Mr. John Preston, a 52-year-old businessman, was admitted with chest pain; rule out myocardial infarction. He had experienced substernal chest pain and weakness in his arms after having lunch with a business associate. The pain had lessened by the time he arrived at the hospital. The Nursing history revealed that he had been hospitalized 5 months previously with the same complaints and had been told by his physician to go to the emergency department if the pain ever recurred. He had been placed on a low-fat diet and had stopped smoking. Physical examination revealed that Mr. Preston's vital signs were within normal limits. He stated that he had feared he was having a heart attack until his pain subsided and until he was told that his electrocardiogram was normal. He verbalized that he wanted to find out how he could prevent the attacks of pain in the future. The physician's orders on admission included activity as tolerated, low-cholesterol diet, and nitroglycerin 0.4 mg (1/500 gr) sublingually as needed
Acute Pain related to angina pectoris/rule out myocardial ischemia
Short-term: Relief of pain
Long-term: Altered lifestyle to include measures that decrease myocardial oxygen demands Compliance with therapeutic regimen
Monitor blood pressure (BP), pulse (P), respirations (R) q4h.
Assess frequency of chest pain and precipitating events.
Encourage food and fluid intake that promotes normal nutrition, digestion, and elimination and that does not precipitate chest pain: light, regular meals; foods low in cholesterol; 1,500 to 2,000 mL fluid/day.
Request consultation with dietitian. Reinforce diet teaching.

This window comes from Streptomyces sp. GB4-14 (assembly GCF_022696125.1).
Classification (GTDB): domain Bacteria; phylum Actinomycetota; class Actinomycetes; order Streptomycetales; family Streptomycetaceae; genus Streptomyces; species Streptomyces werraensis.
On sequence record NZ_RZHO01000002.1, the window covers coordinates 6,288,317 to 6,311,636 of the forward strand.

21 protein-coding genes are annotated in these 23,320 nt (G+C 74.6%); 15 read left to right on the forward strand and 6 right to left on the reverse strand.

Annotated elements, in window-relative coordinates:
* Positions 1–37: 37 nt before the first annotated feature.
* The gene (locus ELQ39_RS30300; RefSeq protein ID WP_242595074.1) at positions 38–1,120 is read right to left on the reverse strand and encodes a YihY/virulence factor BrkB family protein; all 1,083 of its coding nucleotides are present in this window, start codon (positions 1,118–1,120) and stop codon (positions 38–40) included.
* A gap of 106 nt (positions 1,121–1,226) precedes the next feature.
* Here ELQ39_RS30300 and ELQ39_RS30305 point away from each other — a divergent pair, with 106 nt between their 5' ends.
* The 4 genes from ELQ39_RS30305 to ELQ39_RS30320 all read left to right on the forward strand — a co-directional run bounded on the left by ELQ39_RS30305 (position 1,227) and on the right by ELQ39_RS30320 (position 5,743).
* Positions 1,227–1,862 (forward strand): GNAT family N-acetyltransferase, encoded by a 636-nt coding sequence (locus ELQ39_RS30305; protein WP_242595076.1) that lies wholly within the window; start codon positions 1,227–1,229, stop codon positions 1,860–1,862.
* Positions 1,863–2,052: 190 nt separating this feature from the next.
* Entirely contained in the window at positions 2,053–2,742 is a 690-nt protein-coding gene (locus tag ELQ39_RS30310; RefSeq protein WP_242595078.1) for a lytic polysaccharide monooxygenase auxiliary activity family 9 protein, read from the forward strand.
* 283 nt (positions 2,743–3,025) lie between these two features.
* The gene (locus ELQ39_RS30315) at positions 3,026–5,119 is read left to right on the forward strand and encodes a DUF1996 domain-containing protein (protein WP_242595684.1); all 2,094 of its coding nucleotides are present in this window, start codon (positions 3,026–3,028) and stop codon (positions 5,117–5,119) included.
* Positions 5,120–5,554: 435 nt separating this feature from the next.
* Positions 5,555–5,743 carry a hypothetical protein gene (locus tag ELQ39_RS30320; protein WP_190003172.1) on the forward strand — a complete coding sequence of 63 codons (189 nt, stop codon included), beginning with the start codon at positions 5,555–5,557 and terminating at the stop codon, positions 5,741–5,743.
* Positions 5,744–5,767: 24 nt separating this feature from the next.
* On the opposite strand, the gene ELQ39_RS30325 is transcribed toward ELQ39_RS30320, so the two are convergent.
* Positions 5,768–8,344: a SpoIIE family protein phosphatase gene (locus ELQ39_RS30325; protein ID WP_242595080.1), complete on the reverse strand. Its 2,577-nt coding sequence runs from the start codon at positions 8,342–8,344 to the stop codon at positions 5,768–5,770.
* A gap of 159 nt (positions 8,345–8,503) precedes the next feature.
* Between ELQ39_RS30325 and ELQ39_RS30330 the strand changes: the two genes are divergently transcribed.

Encourage alterations in activities and exercise that are necessary to prevent episodes of anginal pain
Teach nitroglycerin regimen.
BP, P, R will remain within normal limits.
Patient will remain free from chest pain
Will tolerate dietary regimen.
Will not experience chest pain after meals.
Will maintain normal bowel elimination.
Will have intake of 1,500 to 2,000 mL fluid/day.
Will identify foods low in cholesterol and those foods that are to be avoided.
Will select well-balanced diet within prescribed restrictions.
Will identify activities and exercises that could precipitate chest pain: those that require sudden bursts of activity and heavy effort.
Will identify emotionally stressful situations; will explain the necessity for alternating periods of activity with periods of rest.
Actual Outcomes (Evaluation)
BP: stable at 116 to 122/72 to 84
P: stable at 68 to 82
R: stable at 16 to 20
Denies chest pain; able to walk length of hall, eat meals, and visit with family and friends without chest discomfort.
Denies chest pain after meals; no constipation or diarrhea; fluid intake 1,700 to 2,100 mL/day.
Dietitian reviewed diet restrictions with patient and wife; wife counseled in meal planning. Patient selects and eats a balanced diet consisting of foods low in cholesterol.
Patient and wife have identified activities and situations that should be avoided; patient and wife have studied their usual daily routine and have made plans to alter the routine to allow for rest periods; teenage son has volunteered to assist with strenuous home-maintenance chores.
Accurately stated action, use, and dosage of nitroglycerin; demonstrated correct administration.
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